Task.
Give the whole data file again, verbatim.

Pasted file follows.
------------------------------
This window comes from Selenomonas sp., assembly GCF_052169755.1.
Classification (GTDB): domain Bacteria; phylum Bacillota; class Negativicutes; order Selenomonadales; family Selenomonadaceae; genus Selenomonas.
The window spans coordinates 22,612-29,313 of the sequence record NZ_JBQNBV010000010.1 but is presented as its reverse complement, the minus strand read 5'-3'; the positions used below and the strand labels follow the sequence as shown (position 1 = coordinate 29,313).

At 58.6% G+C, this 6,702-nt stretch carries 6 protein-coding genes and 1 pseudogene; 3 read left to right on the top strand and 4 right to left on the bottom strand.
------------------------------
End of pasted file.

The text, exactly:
This window comes from Selenomonas sp., assembly GCF_052169755.1.
Classification (GTDB): domain Bacteria; phylum Bacillota; class Negativicutes; order Selenomonadales; family Selenomonadaceae; genus Selenomonas.
The window spans coordinates 22,612-29,313 of the sequence record NZ_JBQNBV010000010.1 but is presented as its reverse complement, the minus strand read 5'-3'; the positions used below and the strand labels follow the sequence as shown (position 1 = coordinate 29,313).

At 58.6% G+C, this 6,702-nt stretch carries 6 protein-coding genes and 1 pseudogene; 3 read left to right on the top strand and 4 right to left on the bottom strand.